In 2018, Juanita Desjarlais appeared before national inquiry hearings in Vancouver to share her story of survival. “We need changes today,” said Desjarlais, an event organizer, Sixties Scoop survivor, and intergenerational survivor of the residential school system.

In Montreal, the lives of missing and murdered Indigenous women were recognized by event participants taking their message before public transit riders. Called, “Love in Action,” activists using silent protest methods boarded busy Montreal subway routes during a Thursday rush hour. They wore red and carried posters to raise awareness of the indigenous women missing or murdered in Quebec.

“The Metro ride is like a silent protest,” said Dayna Danger, a program and campaign coordinator at Gender Advocacy. “It’s to bring awareness to an issue that continues to go on. We’re always thinking of strategies to get non-indigenous public to recognize their complicity on this land and what that means for indigenous people.”

With the national inquiry’s final report expected to be released in April, Danger remained pessimistic that positive change is near. She is dissatisfied that nothing substantial is happening to address systemic causes to violence against indigenous women. “There is this level of education that still needs to be done. This is something hopefully that they [Metro Riders] take the time to notice,” Danger said. “We very much want to know about this issue, to care, and that this is something that needs to be changed.”

Going from ‘Not Welcome’ to ‘You’re Invited’

Sisters Roberta Edzerza, left, and Judy Carlick-Pearson, right

Some people don’t know how to take “no” for an answer. Roberta Edzerza is one of them. Thankfully. As a member of the Metlakatla Trojans men’s team, Edzerza was the only female player competing in the 1992 All Native Basketball Tournament (ANBT). This because there was no women’s division. Yet.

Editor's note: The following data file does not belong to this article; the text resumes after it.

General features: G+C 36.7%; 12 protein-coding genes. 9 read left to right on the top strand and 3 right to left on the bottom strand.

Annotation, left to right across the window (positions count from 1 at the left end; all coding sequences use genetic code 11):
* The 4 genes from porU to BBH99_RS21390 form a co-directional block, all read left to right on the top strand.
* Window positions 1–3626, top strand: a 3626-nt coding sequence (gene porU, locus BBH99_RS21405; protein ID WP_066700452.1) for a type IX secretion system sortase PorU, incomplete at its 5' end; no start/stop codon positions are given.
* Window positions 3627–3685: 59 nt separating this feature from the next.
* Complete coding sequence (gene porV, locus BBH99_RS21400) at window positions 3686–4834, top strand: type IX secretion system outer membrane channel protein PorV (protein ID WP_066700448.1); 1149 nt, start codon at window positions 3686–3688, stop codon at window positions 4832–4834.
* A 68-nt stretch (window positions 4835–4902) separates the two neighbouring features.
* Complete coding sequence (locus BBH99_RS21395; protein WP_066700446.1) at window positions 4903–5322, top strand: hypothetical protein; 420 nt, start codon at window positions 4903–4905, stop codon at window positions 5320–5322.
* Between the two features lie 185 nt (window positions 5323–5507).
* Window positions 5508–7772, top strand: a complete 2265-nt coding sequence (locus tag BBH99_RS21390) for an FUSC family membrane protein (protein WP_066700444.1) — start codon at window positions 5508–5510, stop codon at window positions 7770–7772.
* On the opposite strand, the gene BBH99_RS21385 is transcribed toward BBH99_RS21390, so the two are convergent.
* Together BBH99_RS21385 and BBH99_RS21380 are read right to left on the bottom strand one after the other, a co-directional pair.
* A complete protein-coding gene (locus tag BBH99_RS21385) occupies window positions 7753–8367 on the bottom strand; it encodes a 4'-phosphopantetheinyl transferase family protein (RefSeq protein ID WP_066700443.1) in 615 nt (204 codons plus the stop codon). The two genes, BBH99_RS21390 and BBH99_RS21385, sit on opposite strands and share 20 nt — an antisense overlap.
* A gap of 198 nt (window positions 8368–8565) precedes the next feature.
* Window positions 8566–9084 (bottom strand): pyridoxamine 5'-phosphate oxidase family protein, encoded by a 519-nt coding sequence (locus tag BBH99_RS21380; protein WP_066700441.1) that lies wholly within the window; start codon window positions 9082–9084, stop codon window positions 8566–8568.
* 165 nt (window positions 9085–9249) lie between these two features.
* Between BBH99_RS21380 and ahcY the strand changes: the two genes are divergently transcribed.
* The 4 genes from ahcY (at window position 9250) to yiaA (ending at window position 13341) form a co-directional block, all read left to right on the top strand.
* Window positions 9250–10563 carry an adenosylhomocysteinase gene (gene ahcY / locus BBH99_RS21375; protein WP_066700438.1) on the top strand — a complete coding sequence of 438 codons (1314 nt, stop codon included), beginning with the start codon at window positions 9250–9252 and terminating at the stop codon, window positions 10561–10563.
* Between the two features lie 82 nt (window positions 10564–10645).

Thirty-three years of tournament play excluding female teams from competing ended the next year. “I was on the floor representing,” Edzerza said. “I knew this was going to make some changes.”

What changed? Roberta Edzerza helped shift the perception toward female players, according to ANBT Chair Peter Haugan, who said, “The [Tournament] committee could see that the ladies could play the game.” Twenty-seven years after Edzerza’s historic debut, 14 women’s teams are competing at the 60th Annual Prince Rupert ANBT, which is an important cultural event for regional indigenous peoples and attracts thousands of spectators from across the province.

The first year women competed, Edzerza’s Vancouver team lost in the 1993 finals to her younger sister’s team from Kaien Island. “My sister was actually more excited for [our] win than we were.” said Judy Carlick-Pearson, the inaugural women’s tournament MVP. Carlick-Pearson has been named finals MVP five times.

Edzerza’s inspirational lineage extends to today’s youngest ANBT women players. Adelia Paul became a two-time ANBT champion playing with the Haisla Sr. Ladies team out of Kitamaat Village, and she remembers watching the tournament as a child and wanting to play basketball at that level when she grew up. “I just remember being one of the kids on the sidelines just idolizing some of the players,” said Paul.

Paul has become the role model to today’s girls the same way as Edzerza’s generation was to hers. Today she coaches a U-17 team and at basketball camps. “There’s actually girls on my team that I’m playing against in this tournament,” she said. “It’s pretty cool to see that.”